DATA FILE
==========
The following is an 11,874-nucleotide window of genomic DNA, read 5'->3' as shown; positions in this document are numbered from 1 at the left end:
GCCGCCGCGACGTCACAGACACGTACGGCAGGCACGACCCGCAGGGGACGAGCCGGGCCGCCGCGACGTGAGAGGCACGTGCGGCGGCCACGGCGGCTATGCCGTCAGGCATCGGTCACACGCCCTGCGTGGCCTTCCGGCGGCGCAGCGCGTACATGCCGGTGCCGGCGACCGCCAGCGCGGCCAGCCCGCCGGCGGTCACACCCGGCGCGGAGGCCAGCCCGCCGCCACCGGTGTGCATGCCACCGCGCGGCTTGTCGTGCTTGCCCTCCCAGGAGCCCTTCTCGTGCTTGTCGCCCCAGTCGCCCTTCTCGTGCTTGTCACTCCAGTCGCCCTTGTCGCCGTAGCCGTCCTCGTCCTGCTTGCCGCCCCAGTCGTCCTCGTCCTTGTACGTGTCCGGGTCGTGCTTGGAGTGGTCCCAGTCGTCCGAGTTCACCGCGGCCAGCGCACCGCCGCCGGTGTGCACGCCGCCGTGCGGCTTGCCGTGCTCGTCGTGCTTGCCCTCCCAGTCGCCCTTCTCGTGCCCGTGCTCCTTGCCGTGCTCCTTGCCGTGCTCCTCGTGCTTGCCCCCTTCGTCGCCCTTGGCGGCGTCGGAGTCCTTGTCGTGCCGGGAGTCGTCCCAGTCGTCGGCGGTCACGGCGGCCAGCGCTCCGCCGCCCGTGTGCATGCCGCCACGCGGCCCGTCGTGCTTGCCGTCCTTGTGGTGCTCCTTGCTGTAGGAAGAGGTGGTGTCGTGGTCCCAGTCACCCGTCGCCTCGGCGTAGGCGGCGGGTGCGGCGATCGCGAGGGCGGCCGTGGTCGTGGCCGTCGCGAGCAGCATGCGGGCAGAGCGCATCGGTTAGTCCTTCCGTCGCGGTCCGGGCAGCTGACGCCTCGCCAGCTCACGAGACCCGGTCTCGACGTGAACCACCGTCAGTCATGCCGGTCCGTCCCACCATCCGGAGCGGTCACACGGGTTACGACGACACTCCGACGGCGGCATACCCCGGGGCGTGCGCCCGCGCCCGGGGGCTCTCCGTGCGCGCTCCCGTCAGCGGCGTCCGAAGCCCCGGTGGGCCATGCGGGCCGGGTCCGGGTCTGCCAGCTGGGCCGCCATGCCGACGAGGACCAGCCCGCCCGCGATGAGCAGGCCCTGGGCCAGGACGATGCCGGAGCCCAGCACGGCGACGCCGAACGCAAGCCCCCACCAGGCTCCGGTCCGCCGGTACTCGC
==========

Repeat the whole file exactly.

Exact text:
The following is an 11,874-nucleotide window of genomic DNA, read 5'->3' as shown; positions in this document are numbered from 1 at the left end:
GCCGCCGCGACGTCACAGACACGTACGGCAGGCACGACCCGCAGGGGACGAGCCGGGCCGCCGCGACGTGAGAGGCACGTGCGGCGGCCACGGCGGCTATGCCGTCAGGCATCGGTCACACGCCCTGCGTGGCCTTCCGGCGGCGCAGCGCGTACATGCCGGTGCCGGCGACCGCCAGCGCGGCCAGCCCGCCGGCGGTCACACCCGGCGCGGAGGCCAGCCCGCCGCCACCGGTGTGCATGCCACCGCGCGGCTTGTCGTGCTTGCCCTCCCAGGAGCCCTTCTCGTGCTTGTCGCCCCAGTCGCCCTTCTCGTGCTTGTCACTCCAGTCGCCCTTGTCGCCGTAGCCGTCCTCGTCCTGCTTGCCGCCCCAGTCGTCCTCGTCCTTGTACGTGTCCGGGTCGTGCTTGGAGTGGTCCCAGTCGTCCGAGTTCACCGCGGCCAGCGCACCGCCGCCGGTGTGCACGCCGCCGTGCGGCTTGCCGTGCTCGTCGTGCTTGCCCTCCCAGTCGCCCTTCTCGTGCCCGTGCTCCTTGCCGTGCTCCTTGCCGTGCTCCTCGTGCTTGCCCCCTTCGTCGCCCTTGGCGGCGTCGGAGTCCTTGTCGTGCCGGGAGTCGTCCCAGTCGTCGGCGGTCACGGCGGCCAGCGCTCCGCCGCCCGTGTGCATGCCGCCACGCGGCCCGTCGTGCTTGCCGTCCTTGTGGTGCTCCTTGCTGTAGGAAGAGGTGGTGTCGTGGTCCCAGTCACCCGTCGCCTCGGCGTAGGCGGCGGGTGCGGCGATCGCGAGGGCGGCCGTGGTCGTGGCCGTCGCGAGCAGCATGCGGGCAGAGCGCATCGGTTAGTCCTTCCGTCGCGGTCCGGGCAGCTGACGCCTCGCCAGCTCACGAGACCCGGTCTCGACGTGAACCACCGTCAGTCATGCCGGTCCGTCCCACCATCCGGAGCGGTCACACGGGTTACGACGACACTCCGACGGCGGCATACCCCGGGGCGTGCGCCCGCGCCCGGGGGCTCTCCGTGCGCGCTCCCGTCAGCGGCGTCCGAAGCCCCGGTGGGCCATGCGGGCCGGGTCCGGGTCTGCCAGCTGGGCCGCCATGCCGACGAGGACCAGCCCGCCCGCGATGAGCAGGCCCTGGGCCAGGACGATGCCGGAGCCCAGCACGGCGACGCCGAACGCAAGCCCCCACCAGGCTCCGGTCCGCCGGTACTCGC